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Stephen Bulzomi John Christensen Jeremy Johnston James McCormick Gemma Zanowski

Recognizing the Signs of Nursing Home Neglect and Abuse

As much as we may try to fight it, declining health and increasing awareness of one’s own mortality are natural consequences of aging—meaning that the elderly already have enough to worry about without being victimized in nursing homes or other elder care institutions. Unfortunately, nursing home abuse and neglect are as prevalent now as ever. Exactly how prevalent, you ask? Unfortunately, it’s difficult to determine any kind of an exact answer to this question due to two major methodological challenges that come with studying elderly abuse: 1) challenges faced in detecting the signs of elderly abuse, and 2) challenges in reporting elderly abuse.

Elderly woman

Challenges in detection generally result from the lack of training many geriatric care professionals receive to recognize signs of abuse or neglect, as well as by family members, friends, fellow patients, or others. Challenges in reporting are usually faced by the vulnerable adults themselves and can occur due to a number of reasons—fear of revenge from the abuser, physical or cognitive inability to communicate the abuse, or desire to keep the abuser out of trouble. To put this last reason into context, let’s take a look at some relevant facts and statistics:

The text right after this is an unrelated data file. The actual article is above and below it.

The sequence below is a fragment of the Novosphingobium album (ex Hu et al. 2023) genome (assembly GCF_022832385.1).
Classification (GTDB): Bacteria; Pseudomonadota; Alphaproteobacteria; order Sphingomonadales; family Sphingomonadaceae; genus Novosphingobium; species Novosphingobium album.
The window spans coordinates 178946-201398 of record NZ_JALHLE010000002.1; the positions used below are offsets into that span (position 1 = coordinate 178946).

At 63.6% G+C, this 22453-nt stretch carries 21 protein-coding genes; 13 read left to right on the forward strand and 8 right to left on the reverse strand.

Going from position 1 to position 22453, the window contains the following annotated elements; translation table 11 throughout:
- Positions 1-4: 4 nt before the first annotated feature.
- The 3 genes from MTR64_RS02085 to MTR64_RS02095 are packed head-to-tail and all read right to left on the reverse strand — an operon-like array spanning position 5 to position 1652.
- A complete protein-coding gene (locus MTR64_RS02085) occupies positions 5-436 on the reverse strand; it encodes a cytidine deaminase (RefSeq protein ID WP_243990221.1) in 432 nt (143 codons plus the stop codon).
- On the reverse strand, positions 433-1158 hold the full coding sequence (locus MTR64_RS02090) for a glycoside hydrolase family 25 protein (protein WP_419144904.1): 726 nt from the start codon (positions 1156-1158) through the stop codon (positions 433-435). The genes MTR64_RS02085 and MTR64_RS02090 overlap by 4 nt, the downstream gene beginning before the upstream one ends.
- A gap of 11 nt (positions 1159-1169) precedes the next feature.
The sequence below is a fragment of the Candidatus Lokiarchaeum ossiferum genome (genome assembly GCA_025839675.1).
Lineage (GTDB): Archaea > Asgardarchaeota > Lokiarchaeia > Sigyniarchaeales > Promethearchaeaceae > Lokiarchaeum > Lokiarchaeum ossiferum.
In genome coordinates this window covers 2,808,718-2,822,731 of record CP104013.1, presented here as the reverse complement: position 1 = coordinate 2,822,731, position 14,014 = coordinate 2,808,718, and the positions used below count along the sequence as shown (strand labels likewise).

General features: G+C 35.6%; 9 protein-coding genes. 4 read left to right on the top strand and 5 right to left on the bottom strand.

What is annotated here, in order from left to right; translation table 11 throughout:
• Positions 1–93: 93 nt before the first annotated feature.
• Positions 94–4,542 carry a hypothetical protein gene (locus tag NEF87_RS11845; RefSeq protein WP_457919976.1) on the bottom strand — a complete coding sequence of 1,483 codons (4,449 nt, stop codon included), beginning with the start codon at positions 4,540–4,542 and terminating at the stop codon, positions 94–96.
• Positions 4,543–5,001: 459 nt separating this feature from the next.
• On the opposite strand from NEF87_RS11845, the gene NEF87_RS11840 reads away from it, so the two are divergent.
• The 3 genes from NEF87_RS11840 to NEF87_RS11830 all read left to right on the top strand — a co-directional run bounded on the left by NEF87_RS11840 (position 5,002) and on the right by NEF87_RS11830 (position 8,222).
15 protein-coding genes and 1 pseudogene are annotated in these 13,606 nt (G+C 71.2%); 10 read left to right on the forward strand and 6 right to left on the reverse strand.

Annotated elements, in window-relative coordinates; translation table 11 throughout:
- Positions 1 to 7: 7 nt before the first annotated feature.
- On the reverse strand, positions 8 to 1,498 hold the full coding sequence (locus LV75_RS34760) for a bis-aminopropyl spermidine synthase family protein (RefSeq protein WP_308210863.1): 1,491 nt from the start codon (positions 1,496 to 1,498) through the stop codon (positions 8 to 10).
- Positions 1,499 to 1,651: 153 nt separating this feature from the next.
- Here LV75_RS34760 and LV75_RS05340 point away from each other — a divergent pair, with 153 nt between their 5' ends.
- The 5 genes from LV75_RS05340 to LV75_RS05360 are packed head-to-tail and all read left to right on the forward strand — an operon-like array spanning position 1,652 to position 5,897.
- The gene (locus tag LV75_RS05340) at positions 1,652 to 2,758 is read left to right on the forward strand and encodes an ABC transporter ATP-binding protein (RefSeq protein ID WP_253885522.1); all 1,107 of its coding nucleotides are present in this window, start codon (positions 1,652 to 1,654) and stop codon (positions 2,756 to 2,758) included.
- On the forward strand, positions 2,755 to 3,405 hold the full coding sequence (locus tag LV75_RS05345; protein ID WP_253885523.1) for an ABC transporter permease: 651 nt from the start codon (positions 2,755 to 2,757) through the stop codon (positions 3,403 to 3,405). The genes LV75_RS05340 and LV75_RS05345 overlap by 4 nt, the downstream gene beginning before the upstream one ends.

• Nursing home neglect is a failure to react to a potentially dangerous situation, or a failure to provide care or services such that a person risks potentially unnecessary harm, pain, or anxiety. It can be committed intentionally or unintentionally.
  • Nursing home abuse occurs when a party intentionally causes physical harm, pain or mental anguish via irrational confinement, punishment, intimidation, deprivation, or injury.
  • 5 million seniors are estimated to be suffering neglect or abuse every year.
  • 90% of abusers are family members of the victim, most commonly adult children, spouses or partners.
  • It’s estimated that 93-96% of geriatric abuse cases go unreported.

Now that you know a little bit more about the severity and prevalence of nursing home neglect and abuse, you’ll need to find ways to stop it. The first step, of course, is recognizing the signs of geriatric abuse in the first place. These may include:

• Heavy medication or sedation
• Bed injuries
• Asphyxiation
• Dehydration
• Untreated health problems
• Malnutrition
• Bed sores
• Sudden weight change
• Sudden behavioral changes
• Residents being covered by lice, fleas, urine, or fecal matter
• Unsanitary or unsafe living conditions
• Unexplained injuries or sudden death

Similarly, indications financial abuse may include:

• Unauthorized credit or ATM card transactions
• Forged signatures
• Sudden changes in wills or other legal documents
• New names on bank or other accounts
• Unpaid bills
• Lost possessions
• Missing sums of money

If you’ve recognized any of the above signs of abuse, you will need to take quick action to cease the abuse before the victim’s life is further endangered. That’s where we come in. We here at Evergreen Personal Injury Counsel are well-versed in cases of nursing home neglect and abuse and have a wide-array of tools at our disposal to take on this horrific and challenging problem.

If you believe that your loved one is being targeted by abuse or neglect in Washington State, call us right away after contacting Adult Protective Services. We will assist you in navigating any legal issues that may arise in making sure that such victims of abuse find safety and justice.